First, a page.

I love using my drill and I fancy myself a very low-skill builder at this point in life. I've wanted a bird feeder for ages but they are kind of expensive (nice one $25+) and I don't really have a place to hang one. So, I checked out the random wood pile in the back of my property and pulled out a few small pieces. I cobbled together a little bird feeder and ran some screws into it for stability.


I even found an old post and dug a hole for it. I didn't have concrete to set the post so here's hoping a raccoon doesn't try to feed from the wobbly thing. It is sturdy enough for birds and squirrels. 

Don't worry, I'm not fooling myself by thinking my bird feeder is attractive. However, it is free, made from re-claimed lumber and big enough to attract different species of birds.


Today is the first day that the feeder has had seeds in it but so far, no birds. A crow flew low through the yard and eyed it once. 


Kingsley said it looks like a pulpit and maybe it does. Time to sit back and receive a sermon from nature. :)

Carless

Wednesday, 25 May 2011
So I had the best idea last week. I'll sell my Ford Explorer, pay off the small lien and buy a car with cash! Why? I'm still on the debt-free track and when Kings gets here, we'll need two cars so why not go for something dependable but older? (I really want to begin world travel again and I choose to save for that.)

My budget isn't expansive but I feel confident I can find a ride that is decent and will run for the next few years without car payments. Well, this is the most I've stressed myself out since planning my own wedding two years ago. I haven't had my own transportation for 4 days.

A wonderful family purchased my Explorer on Saturday and I was a little surprised that the whole thing moved so quickly but it did and here we are. I've driven three private party cars so far (found on Craigslist) and looked at vehicles at a dealer (they were either hail damaged or had no A/C in my price range). Nothing was even close to something I'd fork over cash for.


Today I rode my bike all the way to Broadway from my street to pick up supplies (a.k.a beer and groceries). That's more than a couple of miles with a few hills built in for interest. The only reason I don't fully commit to a life of biking is that I have to travel on Tazwell Pike which has a speed limit of 45mph (fast) and very narrow shoulders. Not ideal for biking at all.

The point of this post is to b*tch about how lame East Tennessee is when it comes to public transportation. I don't even have SIDEWALKS to travel on and I live in the city of Knoxville. The closest bus stop to where I live is at least a mile away. That is unacceptable. What do people who truly have no money do to get to work? If you live in the city, you pay more money. Citizens should at least be able to count on sidewalks and bus travel when paying more taxes to reside within city limits.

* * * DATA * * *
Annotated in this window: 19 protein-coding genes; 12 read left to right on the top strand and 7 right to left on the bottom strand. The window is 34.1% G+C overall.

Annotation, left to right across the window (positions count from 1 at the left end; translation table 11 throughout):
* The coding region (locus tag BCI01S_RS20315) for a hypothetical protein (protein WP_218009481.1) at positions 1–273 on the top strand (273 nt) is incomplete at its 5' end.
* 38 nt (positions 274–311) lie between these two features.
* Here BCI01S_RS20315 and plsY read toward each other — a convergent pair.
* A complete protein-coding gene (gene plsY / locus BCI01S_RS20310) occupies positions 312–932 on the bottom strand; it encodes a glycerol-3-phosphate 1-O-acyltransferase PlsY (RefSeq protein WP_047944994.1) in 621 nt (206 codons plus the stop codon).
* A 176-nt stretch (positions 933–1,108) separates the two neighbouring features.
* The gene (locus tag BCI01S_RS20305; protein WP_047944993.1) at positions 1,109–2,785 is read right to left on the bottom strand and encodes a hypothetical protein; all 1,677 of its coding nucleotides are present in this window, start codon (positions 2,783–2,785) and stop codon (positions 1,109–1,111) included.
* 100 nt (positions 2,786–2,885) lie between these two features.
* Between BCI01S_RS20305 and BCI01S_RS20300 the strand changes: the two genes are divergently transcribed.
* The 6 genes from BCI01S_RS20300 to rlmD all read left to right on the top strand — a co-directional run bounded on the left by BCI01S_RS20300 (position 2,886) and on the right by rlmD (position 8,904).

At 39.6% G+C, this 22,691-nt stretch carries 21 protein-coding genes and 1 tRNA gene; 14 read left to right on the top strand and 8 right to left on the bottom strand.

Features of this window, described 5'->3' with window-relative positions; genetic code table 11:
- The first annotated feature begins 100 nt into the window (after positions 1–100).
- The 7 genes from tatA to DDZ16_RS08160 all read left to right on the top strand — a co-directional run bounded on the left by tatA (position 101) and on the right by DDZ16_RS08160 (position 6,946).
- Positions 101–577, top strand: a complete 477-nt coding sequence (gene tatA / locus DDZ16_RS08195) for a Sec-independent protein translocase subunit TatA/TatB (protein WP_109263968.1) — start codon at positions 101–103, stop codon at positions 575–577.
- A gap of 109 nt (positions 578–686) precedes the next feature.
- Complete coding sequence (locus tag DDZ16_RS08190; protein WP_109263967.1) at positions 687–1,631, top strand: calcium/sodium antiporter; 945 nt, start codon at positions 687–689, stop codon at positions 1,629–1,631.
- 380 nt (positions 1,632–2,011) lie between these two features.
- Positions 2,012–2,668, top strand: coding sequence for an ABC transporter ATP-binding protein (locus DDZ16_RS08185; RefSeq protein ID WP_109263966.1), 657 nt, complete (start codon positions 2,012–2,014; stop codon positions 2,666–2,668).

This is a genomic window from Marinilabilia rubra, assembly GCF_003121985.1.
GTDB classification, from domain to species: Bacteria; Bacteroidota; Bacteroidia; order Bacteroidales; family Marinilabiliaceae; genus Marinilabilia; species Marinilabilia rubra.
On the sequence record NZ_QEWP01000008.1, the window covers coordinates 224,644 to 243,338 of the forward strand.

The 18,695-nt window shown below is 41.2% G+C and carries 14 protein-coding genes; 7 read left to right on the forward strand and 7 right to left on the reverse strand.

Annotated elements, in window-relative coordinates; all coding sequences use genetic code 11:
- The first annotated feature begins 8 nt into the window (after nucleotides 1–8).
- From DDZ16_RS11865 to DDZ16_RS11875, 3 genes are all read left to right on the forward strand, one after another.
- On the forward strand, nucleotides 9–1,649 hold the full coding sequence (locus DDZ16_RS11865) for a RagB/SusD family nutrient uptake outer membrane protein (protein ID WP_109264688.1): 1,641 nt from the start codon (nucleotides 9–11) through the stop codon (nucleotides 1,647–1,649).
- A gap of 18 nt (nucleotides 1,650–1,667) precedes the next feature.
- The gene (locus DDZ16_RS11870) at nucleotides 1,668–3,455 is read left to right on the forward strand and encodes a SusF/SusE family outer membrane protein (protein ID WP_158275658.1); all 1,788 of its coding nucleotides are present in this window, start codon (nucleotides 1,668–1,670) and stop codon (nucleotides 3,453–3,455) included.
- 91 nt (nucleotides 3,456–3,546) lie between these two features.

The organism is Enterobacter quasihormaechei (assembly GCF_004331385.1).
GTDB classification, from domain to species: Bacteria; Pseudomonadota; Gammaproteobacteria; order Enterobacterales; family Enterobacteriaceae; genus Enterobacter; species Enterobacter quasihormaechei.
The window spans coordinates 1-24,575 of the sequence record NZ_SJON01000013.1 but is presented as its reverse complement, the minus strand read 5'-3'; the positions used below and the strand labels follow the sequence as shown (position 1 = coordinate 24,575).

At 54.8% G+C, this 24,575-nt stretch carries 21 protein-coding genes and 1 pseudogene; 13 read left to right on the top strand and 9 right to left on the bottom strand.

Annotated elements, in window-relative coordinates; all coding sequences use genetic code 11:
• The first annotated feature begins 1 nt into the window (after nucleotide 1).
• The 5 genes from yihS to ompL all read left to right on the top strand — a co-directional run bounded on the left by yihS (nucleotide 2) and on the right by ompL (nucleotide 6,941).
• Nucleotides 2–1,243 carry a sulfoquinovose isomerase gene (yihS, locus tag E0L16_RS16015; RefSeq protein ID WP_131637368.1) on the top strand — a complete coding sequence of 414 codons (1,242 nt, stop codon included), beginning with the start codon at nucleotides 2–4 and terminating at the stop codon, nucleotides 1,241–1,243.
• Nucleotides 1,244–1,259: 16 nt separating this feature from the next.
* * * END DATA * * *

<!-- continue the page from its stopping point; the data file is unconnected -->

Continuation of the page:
If you see me pedaling around town, perhaps avoid talk of your new BMW getting a scratch. My bicycle helmet fits only so-so since I purchased it at a yard sale but I can swing it fast and it might not feel nice upside ya' head. (Note: I do not advocate violence. I'm just making a point while trying to facilitate a laugh.)

Outdoor Room Design

I think I've blogged about my mother's design and decorating skills before. She is pretty amazing when it comes to making a space not only luxurious but comfortable. I'm the type to fill a house with second-hand furniture and lots of books and be done with it. So, whenever mom is in town and wants a "project" I always ask her to help me decorate. This time, we tackled the back deck. 

Last year, I bought a decent set of chairs and table from Craigslist, spray-painted it and added cushions. The look was perfect for a year but over the winter, things started getting a bit worn out. Here's a "before" picture:


Since my mom was visiting during May sweeps, I couldn't get time off from work so she spent a day shopping and getting ideas on her own. Once she figured out what she liked (I told her I wanted loungers!) she drew up a few layouts. Her initial design incorporated my old furniture but we decided not to use it in the final design.


I just love how it turned out. We found many of the items at Target (excellent prices) and the best deal of the day was the date palm tree from Home Depot for only $10 (they were having a major sale on trees.) The deck also looks much better with an outdoor rug down!


We found a cute little wicker set at TJ Maxx as well and decided to add it so there is an eating area. The chairs are surprisingly comfy. Thanks to mom for a great new outdoor space!


Lily especially loves the new lounge chairs!






Peace, Safety and Hope for Joplin

Sunday, 22 May 2011

Concentrating on calm scenarios and peace for the victims of the Joplin, Missouri tornado.

Thinking about safety for those on the ground trying to rescue people who might still be hurting.

Picturing moments filled with hope when families are reunited with loved ones and pets lost in the storm.

Believing in mankind and this great nation where others will come to the aid of tornado victims all over the U.S. by offering supplies, financial help and physical strength.

Donate to the Red Cross here.  Or, you can do what I'm doing, text REDCROSS to 90999 to donate $10.

I feel strongly about helping this part of the country because I'm from Saint Joseph, MO and have family in Kansas City, St. Louis, Monett and Verona. You may feel better supporting teams in Kansas or Minnesota. Several states were hit hard by tornadoes. 

My Rapture Prediction

Saturday, 21 May 2011